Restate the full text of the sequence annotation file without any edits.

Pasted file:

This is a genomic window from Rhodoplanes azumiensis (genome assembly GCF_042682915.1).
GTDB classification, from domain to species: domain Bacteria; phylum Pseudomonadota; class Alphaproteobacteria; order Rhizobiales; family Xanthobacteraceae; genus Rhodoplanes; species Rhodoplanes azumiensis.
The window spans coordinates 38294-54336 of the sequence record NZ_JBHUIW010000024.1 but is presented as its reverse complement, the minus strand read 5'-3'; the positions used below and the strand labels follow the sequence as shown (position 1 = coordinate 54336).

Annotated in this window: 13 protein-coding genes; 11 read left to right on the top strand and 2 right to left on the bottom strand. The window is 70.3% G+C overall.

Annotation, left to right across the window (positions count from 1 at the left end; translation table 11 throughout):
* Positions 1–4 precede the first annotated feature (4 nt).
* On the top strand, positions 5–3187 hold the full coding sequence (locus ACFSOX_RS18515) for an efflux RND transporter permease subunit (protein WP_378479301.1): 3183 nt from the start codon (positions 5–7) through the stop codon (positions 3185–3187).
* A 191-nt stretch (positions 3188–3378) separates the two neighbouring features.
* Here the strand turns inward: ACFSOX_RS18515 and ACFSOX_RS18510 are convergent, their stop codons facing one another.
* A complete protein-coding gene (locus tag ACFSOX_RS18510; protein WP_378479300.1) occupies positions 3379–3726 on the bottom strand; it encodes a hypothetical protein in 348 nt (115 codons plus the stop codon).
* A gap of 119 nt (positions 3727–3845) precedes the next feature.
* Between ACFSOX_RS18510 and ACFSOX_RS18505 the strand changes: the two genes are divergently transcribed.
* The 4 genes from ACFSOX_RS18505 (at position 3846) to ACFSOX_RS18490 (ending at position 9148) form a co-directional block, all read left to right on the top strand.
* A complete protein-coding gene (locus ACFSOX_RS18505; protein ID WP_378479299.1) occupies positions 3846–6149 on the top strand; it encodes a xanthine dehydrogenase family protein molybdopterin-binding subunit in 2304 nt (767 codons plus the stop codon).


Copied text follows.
This is a genomic window from Rhodoplanes azumiensis (genome assembly GCF_042682915.1).
GTDB classification, from domain to species: domain Bacteria; phylum Pseudomonadota; class Alphaproteobacteria; order Rhizobiales; family Xanthobacteraceae; genus Rhodoplanes; species Rhodoplanes azumiensis.
The window spans coordinates 38294-54336 of the sequence record NZ_JBHUIW010000024.1 but is presented as its reverse complement, the minus strand read 5'-3'; the positions used below and the strand labels follow the sequence as shown (position 1 = coordinate 54336).

Annotated in this window: 13 protein-coding genes; 11 read left to right on the top strand and 2 right to left on the bottom strand. The window is 70.3% G+C overall.

Annotation, left to right across the window (positions count from 1 at the left end; translation table 11 throughout):
* Positions 1–4 precede the first annotated feature (4 nt).
* On the top strand, positions 5–3187 hold the full coding sequence (locus ACFSOX_RS18515) for an efflux RND transporter permease subunit (protein WP_378479301.1): 3183 nt from the start codon (positions 5–7) through the stop codon (positions 3185–3187).
* A 191-nt stretch (positions 3188–3378) separates the two neighbouring features.
* Here the strand turns inward: ACFSOX_RS18515 and ACFSOX_RS18510 are convergent, their stop codons facing one another.
* A complete protein-coding gene (locus tag ACFSOX_RS18510; protein WP_378479300.1) occupies positions 3379–3726 on the bottom strand; it encodes a hypothetical protein in 348 nt (115 codons plus the stop codon).
* A gap of 119 nt (positions 3727–3845) precedes the next feature.
* Between ACFSOX_RS18510 and ACFSOX_RS18505 the strand changes: the two genes are divergently transcribed.
* The 4 genes from ACFSOX_RS18505 (at position 3846) to ACFSOX_RS18490 (ending at position 9148) form a co-directional block, all read left to right on the top strand.
* A complete protein-coding gene (locus ACFSOX_RS18505; protein ID WP_378479299.1) occupies positions 3846–6149 on the top strand; it encodes a xanthine dehydrogenase family protein molybdopterin-binding subunit in 2304 nt (767 codons plus the stop codon).